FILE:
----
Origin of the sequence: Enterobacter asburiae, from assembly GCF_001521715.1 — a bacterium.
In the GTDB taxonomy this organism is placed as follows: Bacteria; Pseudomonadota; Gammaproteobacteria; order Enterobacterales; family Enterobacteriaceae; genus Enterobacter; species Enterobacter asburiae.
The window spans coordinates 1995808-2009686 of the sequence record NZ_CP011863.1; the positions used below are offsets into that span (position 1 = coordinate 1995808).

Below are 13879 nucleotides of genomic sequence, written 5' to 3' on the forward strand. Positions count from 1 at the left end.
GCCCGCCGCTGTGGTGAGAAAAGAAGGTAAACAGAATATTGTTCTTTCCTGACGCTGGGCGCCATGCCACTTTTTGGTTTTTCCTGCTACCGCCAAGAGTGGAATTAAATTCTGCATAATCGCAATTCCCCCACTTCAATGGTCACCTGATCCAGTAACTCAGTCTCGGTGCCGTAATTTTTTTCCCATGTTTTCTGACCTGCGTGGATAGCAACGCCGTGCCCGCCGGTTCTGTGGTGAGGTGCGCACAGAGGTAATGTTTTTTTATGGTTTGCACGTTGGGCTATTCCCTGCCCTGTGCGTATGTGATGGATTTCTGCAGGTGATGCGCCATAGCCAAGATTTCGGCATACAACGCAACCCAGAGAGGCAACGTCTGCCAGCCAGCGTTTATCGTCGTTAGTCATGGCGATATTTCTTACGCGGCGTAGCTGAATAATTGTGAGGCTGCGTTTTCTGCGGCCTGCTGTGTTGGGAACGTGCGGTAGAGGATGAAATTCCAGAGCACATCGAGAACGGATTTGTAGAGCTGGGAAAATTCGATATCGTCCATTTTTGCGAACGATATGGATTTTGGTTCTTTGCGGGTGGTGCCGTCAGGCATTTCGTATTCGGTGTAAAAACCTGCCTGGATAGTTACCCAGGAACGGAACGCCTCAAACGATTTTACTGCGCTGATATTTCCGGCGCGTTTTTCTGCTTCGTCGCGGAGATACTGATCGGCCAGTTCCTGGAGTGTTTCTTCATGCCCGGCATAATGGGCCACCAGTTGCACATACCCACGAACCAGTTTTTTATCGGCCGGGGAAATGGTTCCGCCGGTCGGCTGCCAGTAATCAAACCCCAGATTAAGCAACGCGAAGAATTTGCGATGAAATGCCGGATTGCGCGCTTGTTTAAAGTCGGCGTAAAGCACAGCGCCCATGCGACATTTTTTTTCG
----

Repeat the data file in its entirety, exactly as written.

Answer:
Origin of the sequence: Enterobacter asburiae, from assembly GCF_001521715.1 — a bacterium.
In the GTDB taxonomy this organism is placed as follows: Bacteria; Pseudomonadota; Gammaproteobacteria; order Enterobacterales; family Enterobacteriaceae; genus Enterobacter; species Enterobacter asburiae.
The window spans coordinates 1995808-2009686 of the sequence record NZ_CP011863.1; the positions used below are offsets into that span (position 1 = coordinate 1995808).

Below are 13879 nucleotides of genomic sequence, written 5' to 3' on the forward strand. Positions count from 1 at the left end.
GCCCGCCGCTGTGGTGAGAAAAGAAGGTAAACAGAATATTGTTCTTTCCTGACGCTGGGCGCCATGCCACTTTTTGGTTTTTCCTGCTACCGCCAAGAGTGGAATTAAATTCTGCATAATCGCAATTCCCCCACTTCAATGGTCACCTGATCCAGTAACTCAGTCTCGGTGCCGTAATTTTTTTCCCATGTTTTCTGACCTGCGTGGATAGCAACGCCGTGCCCGCCGGTTCTGTGGTGAGGTGCGCACAGAGGTAATGTTTTTTTATGGTTTGCACGTTGGGCTATTCCCTGCCCTGTGCGTATGTGATGGATTTCTGCAGGTGATGCGCCATAGCCAAGATTTCGGCATACAACGCAACCCAGAGAGGCAACGTCTGCCAGCCAGCGTTTATCGTCGTTAGTCATGGCGATATTTCTTACGCGGCGTAGCTGAATAATTGTGAGGCTGCGTTTTCTGCGGCCTGCTGTGTTGGGAACGTGCGGTAGAGGATGAAATTCCAGAGCACATCGAGAACGGATTTGTAGAGCTGGGAAAATTCGATATCGTCCATTTTTGCGAACGATATGGATTTTGGTTCTTTGCGGGTGGTGCCGTCAGGCATTTCGTATTCGGTGTAAAAACCTGCCTGGATAGTTACCCAGGAACGGAACGCCTCAAACGATTTTACTGCGCTGATATTTCCGGCGCGTTTTTCTGCTTCGTCGCGGAGATACTGATCGGCCAGTTCCTGGAGTGTTTCTTCATGCCCGGCATAATGGGCCACCAGTTGCACATACCCACGAACCAGTTTTTTATCGGCCGGGGAAATGGTTCCGCCGGTCGGCTGCCAGTAATCAAACCCCAGATTAAGCAACGCGAAGAATTTGCGATGAAATGCCGGATTGCGCGCTTGTTTAAAGTCGGCGTAAAGCACAGCGCCCATGCGACATTTTTTTTCG